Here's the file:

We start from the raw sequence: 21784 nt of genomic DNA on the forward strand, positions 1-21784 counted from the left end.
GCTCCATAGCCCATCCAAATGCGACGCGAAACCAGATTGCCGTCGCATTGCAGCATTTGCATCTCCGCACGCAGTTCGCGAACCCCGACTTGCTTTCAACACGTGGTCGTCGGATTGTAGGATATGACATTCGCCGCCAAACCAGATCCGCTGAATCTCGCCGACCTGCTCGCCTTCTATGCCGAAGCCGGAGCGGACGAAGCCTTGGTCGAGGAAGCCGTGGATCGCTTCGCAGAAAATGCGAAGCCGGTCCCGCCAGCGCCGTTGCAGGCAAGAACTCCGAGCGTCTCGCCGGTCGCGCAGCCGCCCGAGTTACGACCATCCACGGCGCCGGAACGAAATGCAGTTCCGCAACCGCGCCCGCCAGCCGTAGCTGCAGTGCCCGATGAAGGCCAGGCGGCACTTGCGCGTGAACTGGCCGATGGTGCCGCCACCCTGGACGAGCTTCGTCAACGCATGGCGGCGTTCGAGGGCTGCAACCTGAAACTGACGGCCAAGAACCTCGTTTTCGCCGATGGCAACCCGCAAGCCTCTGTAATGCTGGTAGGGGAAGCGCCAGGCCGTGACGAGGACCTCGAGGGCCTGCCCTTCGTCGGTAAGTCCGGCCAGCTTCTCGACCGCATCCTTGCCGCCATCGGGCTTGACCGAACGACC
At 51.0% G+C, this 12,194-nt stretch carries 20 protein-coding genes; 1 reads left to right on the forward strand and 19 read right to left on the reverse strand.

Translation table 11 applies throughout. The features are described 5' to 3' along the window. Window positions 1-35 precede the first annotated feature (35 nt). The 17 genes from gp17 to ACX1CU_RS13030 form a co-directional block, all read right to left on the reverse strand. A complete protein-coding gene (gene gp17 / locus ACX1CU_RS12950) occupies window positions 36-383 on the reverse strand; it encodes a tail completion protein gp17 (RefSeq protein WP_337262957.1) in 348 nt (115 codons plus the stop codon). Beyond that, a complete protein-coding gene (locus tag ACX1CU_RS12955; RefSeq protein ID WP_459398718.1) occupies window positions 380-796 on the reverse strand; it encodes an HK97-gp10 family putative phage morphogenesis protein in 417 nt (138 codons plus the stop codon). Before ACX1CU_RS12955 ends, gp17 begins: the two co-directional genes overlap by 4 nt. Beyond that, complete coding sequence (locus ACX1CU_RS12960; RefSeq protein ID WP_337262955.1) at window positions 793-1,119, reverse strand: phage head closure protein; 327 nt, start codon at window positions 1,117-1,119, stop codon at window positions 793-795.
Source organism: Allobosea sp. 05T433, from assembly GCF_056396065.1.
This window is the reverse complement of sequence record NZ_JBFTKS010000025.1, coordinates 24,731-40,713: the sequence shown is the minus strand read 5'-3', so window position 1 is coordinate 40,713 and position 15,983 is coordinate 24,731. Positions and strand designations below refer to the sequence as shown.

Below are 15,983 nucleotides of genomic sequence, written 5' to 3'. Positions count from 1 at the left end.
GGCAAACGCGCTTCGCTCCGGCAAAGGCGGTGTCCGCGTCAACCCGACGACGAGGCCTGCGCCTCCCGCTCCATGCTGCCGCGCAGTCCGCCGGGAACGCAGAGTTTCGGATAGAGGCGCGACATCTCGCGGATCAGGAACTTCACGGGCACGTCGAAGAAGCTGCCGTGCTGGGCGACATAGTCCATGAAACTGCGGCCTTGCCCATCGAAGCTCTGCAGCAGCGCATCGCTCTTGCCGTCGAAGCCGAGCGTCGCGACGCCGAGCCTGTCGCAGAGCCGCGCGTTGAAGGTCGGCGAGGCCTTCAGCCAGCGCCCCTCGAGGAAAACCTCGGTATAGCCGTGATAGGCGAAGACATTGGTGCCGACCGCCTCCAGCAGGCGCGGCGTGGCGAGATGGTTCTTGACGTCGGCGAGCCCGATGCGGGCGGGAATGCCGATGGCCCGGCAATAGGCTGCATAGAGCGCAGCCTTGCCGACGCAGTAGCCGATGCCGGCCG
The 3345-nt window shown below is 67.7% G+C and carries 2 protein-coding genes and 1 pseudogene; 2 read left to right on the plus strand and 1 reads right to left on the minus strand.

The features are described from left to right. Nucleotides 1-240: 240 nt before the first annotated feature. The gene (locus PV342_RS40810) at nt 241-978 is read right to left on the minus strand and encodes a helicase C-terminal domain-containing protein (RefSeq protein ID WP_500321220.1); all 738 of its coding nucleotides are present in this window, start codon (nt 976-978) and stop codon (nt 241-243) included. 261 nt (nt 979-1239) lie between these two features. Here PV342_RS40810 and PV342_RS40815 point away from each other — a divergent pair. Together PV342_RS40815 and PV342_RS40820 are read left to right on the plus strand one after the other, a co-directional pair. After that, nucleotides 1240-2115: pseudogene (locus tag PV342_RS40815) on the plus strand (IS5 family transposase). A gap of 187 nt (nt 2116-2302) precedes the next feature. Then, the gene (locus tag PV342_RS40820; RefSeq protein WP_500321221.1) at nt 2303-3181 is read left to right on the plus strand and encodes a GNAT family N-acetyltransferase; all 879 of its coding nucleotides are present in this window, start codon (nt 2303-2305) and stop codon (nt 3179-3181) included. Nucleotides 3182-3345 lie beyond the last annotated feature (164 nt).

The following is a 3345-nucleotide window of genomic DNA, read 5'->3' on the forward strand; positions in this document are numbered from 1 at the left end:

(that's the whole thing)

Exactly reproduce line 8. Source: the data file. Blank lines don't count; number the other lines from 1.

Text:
GGCAAACGCGCTTCGCTCCGGCAAAGGCGGTGTCCGCGTCAACCCGACGACGAGGCCTGCGCCTCCCGCTCCATGCTGCCGCGCAGTCCGCCGGGAACGCAGAGTTTCGGATAGAGGCGCGACATCTCGCGGATCAGGAACTTCACGGGCACGTCGAAGAAGCTGCCGTGCTGGGCGACATAGTCCATGAAACTGCGGCCTTGCCCATCGAAGCTCTGCAGCAGCGCATCGCTCTTGCCGTCGAAGCCGAGCGTCGCGACGCCGAGCCTGTCGCAGAGCCGCGCGTTGAAGGTCGGCGAGGCCTTCAGCCAGCGCCCCTCGAGGAAAACCTCGGTATAGCCGTGATAGGCGAAGACATTGGTGCCGACCGCCTCCAGCAGGCGCGGCGTGGCGAGATGGTTCTTGACGTCGGCGAGCCCGATGCGGGCGGGAATGCCGATGGCCCGGCAATAGGCTGCATAGAGCGCAGCCTTGCCGACGCAGTAGCCGATGCCGGCCG